Saturday, January 24, 2015

The Vanishing Male Worker

The Vanishing Male Worker

"Working, in America, is in decline. The share of prime-age men — those 25 to 54 years old — who are not working has more than tripled since the late 1960s, to 16 percent. More recently, since the turn of the century, the share of women without paying jobs has been rising, too. The United States, which had one of the highest employment rates among developed nations as recently as 2000, has fallen toward the bottom of the list.

"As the economy slowly recovers from the Great Recession, many of those men and women are eager to find work and willing to make large sacrifices to do so. Many others, however, are choosing not to work, according to a New York Times/CBS News/Kaiser Family Foundation poll that provides a detailed look at the lives of the 30 million Americans 25 to 54 who are without jobs.

"Many men, in particular, have decided that low-wage work will not improve their lives, in part because deep changes in American society have made it easier for them to live without working. These changes include the availability of federal disability benefits; the decline of marriage, which means fewer men provide for children; and the rise of the Internet, which has reduced the isolation of unemployment.

"At the same time, it has become harder for men to find higher-paying jobs. Foreign competition and technological advances have eliminated many of the jobs in which high school graduates like Mr. Walsh once could earn $40 an hour, or more. The poll found that 85 percent of prime-age men without jobs do not have bachelor’s degrees. And 34 percent said they had criminal records, making it hard to find any work.

"The resulting absence of millions of potential workers has serious consequences not just for the men and their families but for the nation as a whole. A smaller work force is likely to lead to a slower-growing economy, and will leave a smaller share of the population to cover the cost of government, even as a larger share seeks help.

“They’re not working, because it’s not paying them enough to work,” said Alan B. Krueger, a leading labor economist and a professor at Princeton. “And that means the economy is going to be smaller than it otherwise would be.”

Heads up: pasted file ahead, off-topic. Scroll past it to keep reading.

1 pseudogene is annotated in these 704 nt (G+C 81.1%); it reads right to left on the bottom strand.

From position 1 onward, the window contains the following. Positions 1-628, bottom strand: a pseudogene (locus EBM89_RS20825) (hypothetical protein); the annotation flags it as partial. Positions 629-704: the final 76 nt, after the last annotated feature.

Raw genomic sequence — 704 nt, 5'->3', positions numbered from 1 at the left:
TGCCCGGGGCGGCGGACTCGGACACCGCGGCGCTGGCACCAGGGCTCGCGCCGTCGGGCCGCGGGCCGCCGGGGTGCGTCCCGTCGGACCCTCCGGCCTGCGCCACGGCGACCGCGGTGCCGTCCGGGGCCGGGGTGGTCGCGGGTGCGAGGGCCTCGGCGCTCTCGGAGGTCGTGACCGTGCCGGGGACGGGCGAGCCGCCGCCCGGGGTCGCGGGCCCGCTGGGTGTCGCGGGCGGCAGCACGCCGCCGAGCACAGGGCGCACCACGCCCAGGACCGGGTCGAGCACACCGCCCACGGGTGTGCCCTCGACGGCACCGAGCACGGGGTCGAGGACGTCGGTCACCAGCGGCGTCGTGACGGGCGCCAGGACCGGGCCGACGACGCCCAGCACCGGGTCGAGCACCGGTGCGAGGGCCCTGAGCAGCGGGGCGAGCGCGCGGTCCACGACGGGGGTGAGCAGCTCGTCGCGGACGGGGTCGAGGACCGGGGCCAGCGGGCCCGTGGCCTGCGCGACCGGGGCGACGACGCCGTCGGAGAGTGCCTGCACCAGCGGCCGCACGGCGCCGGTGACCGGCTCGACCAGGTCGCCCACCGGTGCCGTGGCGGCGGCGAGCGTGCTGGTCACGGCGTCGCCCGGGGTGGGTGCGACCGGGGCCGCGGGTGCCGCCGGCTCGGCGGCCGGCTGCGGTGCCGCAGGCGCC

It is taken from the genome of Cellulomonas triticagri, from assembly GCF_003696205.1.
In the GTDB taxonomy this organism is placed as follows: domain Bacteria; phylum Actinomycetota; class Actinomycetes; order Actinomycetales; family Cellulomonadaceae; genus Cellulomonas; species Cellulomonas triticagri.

Read this one carefully: it's the New York Times, the economy is NOT recovering from the Great Recession when most of your population is unemployed fools! You ever notice that constant discrepancy in our news? The elites who manage our news, see this as business as usual. The article is cloying in it's acceptance of this as the norm.

Notice the age of the men with no jobs, begins at age 54. 20 years ago, they were the 34 year old and below crowd being labeled as "slackers". They are Generation X and the millennials! That is the thing being ignored in this article.

Did the Baby Boomers not retire? One chart I saw accompanying this showed the over 55 and above crowd, as having good jobs unless they had retired already. How come Generation X hasn't been able to move into those jobs of people who were more numerous? It blows my mind. We are playing big time for the selfish Baby Boom generation who have 47 times more the wealth.

Look at that poor guy in the picture, he is probably living at home with his Mom! One sees this so often now, shamed 40 and 50 something people living at home with their parents.

The job system is failing when a man can't even get a job to support a family. This came for the ghettos first and now it is across the spectrum. Get in a time machine, what kind of country do you see when a man can't get a job. They don't marry, don't have children unless they are illegitimate, can't buy a house or build a community. When you have nothing but low wage work, your life is reduced down to survival, not building a future. The future will suck, and the blame for this will lay at the feet of the greedy who have destroyed livelihoods for millions--The Squawker

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